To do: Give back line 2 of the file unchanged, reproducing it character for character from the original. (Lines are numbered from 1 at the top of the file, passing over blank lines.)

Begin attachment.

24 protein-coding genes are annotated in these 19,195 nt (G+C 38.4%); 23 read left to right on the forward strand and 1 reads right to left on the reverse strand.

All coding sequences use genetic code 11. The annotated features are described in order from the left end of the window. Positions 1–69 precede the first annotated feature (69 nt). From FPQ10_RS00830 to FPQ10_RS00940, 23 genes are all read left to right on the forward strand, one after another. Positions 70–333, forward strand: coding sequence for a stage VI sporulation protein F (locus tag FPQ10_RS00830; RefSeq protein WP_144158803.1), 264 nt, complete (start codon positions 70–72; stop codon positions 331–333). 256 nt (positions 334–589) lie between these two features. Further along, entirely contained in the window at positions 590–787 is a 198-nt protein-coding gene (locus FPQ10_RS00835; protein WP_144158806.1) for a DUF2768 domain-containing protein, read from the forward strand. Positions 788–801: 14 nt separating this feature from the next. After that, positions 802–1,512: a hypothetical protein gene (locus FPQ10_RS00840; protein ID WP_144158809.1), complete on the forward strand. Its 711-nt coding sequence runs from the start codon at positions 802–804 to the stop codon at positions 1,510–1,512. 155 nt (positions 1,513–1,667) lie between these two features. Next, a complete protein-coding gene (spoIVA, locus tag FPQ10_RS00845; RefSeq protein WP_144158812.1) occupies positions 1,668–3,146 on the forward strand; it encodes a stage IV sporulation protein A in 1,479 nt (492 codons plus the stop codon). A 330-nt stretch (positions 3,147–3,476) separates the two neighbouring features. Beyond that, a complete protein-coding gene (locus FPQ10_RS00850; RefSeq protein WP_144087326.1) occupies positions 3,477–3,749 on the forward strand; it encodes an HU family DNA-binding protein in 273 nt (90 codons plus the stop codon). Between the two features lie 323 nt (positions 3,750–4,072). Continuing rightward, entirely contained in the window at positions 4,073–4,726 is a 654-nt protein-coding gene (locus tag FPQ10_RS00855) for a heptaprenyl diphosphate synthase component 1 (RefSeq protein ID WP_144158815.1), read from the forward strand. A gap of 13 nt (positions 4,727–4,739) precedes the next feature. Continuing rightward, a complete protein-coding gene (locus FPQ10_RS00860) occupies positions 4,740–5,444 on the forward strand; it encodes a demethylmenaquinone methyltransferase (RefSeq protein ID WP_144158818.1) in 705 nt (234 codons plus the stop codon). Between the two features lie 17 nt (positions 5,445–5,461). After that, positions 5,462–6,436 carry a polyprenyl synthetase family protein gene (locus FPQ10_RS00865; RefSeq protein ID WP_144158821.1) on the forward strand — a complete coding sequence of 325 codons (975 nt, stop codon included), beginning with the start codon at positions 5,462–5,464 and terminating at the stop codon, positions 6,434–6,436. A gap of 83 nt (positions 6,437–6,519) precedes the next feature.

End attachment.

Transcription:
All coding sequences use genetic code 11. The annotated features are described in order from the left end of the window. Positions 1–69 precede the first annotated feature (69 nt). From FPQ10_RS00830 to FPQ10_RS00940, 23 genes are all read left to right on the forward strand, one after another. Positions 70–333, forward strand: coding sequence for a stage VI sporulation protein F (locus tag FPQ10_RS00830; RefSeq protein WP_144158803.1), 264 nt, complete (start codon positions 70–72; stop codon positions 331–333). 256 nt (positions 334–589) lie between these two features. Further along, entirely contained in the window at positions 590–787 is a 198-nt protein-coding gene (locus FPQ10_RS00835; protein WP_144158806.1) for a DUF2768 domain-containing protein, read from the forward strand. Positions 788–801: 14 nt separating this feature from the next. After that, positions 802–1,512: a hypothetical protein gene (locus FPQ10_RS00840; protein ID WP_144158809.1), complete on the forward strand. Its 711-nt coding sequence runs from the start codon at positions 802–804 to the stop codon at positions 1,510–1,512. 155 nt (positions 1,513–1,667) lie between these two features. Next, a complete protein-coding gene (spoIVA, locus tag FPQ10_RS00845; RefSeq protein WP_144158812.1) occupies positions 1,668–3,146 on the forward strand; it encodes a stage IV sporulation protein A in 1,479 nt (492 codons plus the stop codon). A 330-nt stretch (positions 3,147–3,476) separates the two neighbouring features. Beyond that, a complete protein-coding gene (locus FPQ10_RS00850; RefSeq protein WP_144087326.1) occupies positions 3,477–3,749 on the forward strand; it encodes an HU family DNA-binding protein in 273 nt (90 codons plus the stop codon). Between the two features lie 323 nt (positions 3,750–4,072). Continuing rightward, entirely contained in the window at positions 4,073–4,726 is a 654-nt protein-coding gene (locus tag FPQ10_RS00855) for a heptaprenyl diphosphate synthase component 1 (RefSeq protein ID WP_144158815.1), read from the forward strand. A gap of 13 nt (positions 4,727–4,739) precedes the next feature. Continuing rightward, a complete protein-coding gene (locus FPQ10_RS00860) occupies positions 4,740–5,444 on the forward strand; it encodes a demethylmenaquinone methyltransferase (RefSeq protein ID WP_144158818.1) in 705 nt (234 codons plus the stop codon). Between the two features lie 17 nt (positions 5,445–5,461). After that, positions 5,462–6,436 carry a polyprenyl synthetase family protein gene (locus FPQ10_RS00865; RefSeq protein ID WP_144158821.1) on the forward strand — a complete coding sequence of 325 codons (975 nt, stop codon included), beginning with the start codon at positions 5,462–5,464 and terminating at the stop codon, positions 6,434–6,436. A gap of 83 nt (positions 6,437–6,519) precedes the next feature.